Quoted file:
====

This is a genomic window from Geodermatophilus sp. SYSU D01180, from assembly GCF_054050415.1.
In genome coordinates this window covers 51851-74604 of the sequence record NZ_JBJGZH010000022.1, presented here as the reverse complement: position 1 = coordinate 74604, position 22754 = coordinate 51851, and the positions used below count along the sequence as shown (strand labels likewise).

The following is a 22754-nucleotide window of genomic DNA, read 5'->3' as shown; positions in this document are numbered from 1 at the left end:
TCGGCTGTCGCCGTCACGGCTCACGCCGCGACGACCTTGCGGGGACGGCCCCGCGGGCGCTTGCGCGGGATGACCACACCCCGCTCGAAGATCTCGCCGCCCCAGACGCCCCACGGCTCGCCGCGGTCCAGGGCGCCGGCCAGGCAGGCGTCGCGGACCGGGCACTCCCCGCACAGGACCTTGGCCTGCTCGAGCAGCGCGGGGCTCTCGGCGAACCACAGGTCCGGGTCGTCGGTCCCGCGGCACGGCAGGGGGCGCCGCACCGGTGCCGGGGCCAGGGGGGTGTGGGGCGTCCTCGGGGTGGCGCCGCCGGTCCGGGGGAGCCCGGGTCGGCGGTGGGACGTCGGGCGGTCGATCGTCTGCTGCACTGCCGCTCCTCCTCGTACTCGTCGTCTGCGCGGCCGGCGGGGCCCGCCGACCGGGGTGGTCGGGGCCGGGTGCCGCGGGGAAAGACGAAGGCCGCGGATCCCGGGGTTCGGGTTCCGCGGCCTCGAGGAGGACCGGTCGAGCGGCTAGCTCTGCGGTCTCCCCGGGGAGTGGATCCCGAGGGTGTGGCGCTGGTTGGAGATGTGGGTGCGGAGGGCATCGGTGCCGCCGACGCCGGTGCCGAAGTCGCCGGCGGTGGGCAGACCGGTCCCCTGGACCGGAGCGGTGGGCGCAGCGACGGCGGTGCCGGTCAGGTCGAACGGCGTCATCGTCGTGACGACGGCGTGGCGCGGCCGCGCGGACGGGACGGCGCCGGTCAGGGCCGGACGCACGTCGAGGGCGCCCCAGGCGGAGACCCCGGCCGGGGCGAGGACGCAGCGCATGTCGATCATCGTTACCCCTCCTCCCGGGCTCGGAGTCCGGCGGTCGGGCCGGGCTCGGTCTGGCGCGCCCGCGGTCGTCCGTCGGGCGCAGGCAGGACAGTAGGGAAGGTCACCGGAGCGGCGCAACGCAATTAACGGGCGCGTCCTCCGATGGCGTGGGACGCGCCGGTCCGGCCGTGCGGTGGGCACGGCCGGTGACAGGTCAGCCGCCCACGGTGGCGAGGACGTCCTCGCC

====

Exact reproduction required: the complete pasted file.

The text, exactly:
This is a genomic window from Geodermatophilus sp. SYSU D01180, from assembly GCF_054050415.1.
In genome coordinates this window covers 51851-74604 of the sequence record NZ_JBJGZH010000022.1, presented here as the reverse complement: position 1 = coordinate 74604, position 22754 = coordinate 51851, and the positions used below count along the sequence as shown (strand labels likewise).

The following is a 22754-nucleotide window of genomic DNA, read 5'->3' as shown; positions in this document are numbered from 1 at the left end:
TCGGCTGTCGCCGTCACGGCTCACGCCGCGACGACCTTGCGGGGACGGCCCCGCGGGCGCTTGCGCGGGATGACCACACCCCGCTCGAAGATCTCGCCGCCCCAGACGCCCCACGGCTCGCCGCGGTCCAGGGCGCCGGCCAGGCAGGCGTCGCGGACCGGGCACTCCCCGCACAGGACCTTGGCCTGCTCGAGCAGCGCGGGGCTCTCGGCGAACCACAGGTCCGGGTCGTCGGTCCCGCGGCACGGCAGGGGGCGCCGCACCGGTGCCGGGGCCAGGGGGGTGTGGGGCGTCCTCGGGGTGGCGCCGCCGGTCCGGGGGAGCCCGGGTCGGCGGTGGGACGTCGGGCGGTCGATCGTCTGCTGCACTGCCGCTCCTCCTCGTACTCGTCGTCTGCGCGGCCGGCGGGGCCCGCCGACCGGGGTGGTCGGGGCCGGGTGCCGCGGGGAAAGACGAAGGCCGCGGATCCCGGGGTTCGGGTTCCGCGGCCTCGAGGAGGACCGGTCGAGCGGCTAGCTCTGCGGTCTCCCCGGGGAGTGGATCCCGAGGGTGTGGCGCTGGTTGGAGATGTGGGTGCGGAGGGCATCGGTGCCGCCGACGCCGGTGCCGAAGTCGCCGGCGGTGGGCAGACCGGTCCCCTGGACCGGAGCGGTGGGCGCAGCGACGGCGGTGCCGGTCAGGTCGAACGGCGTCATCGTCGTGACGACGGCGTGGCGCGGCCGCGCGGACGGGACGGCGCCGGTCAGGGCCGGACGCACGTCGAGGGCGCCCCAGGCGGAGACCCCGGCCGGGGCGAGGACGCAGCGCATGTCGATCATCGTTACCCCTCCTCCCGGGCTCGGAGTCCGGCGGTCGGGCCGGGCTCGGTCTGGCGCGCCCGCGGTCGTCCGTCGGGCGCAGGCAGGACAGTAGGGAAGGTCACCGGAGCGGCGCAACGCAATTAACGGGCGCGTCCTCCGATGGCGTGGGACGCGCCGGTCCGGCCGTGCGGTGGGCACGGCCGGTGACAGGTCAGCCGCCCACGGTGGCGAGGACGTCCTCGCC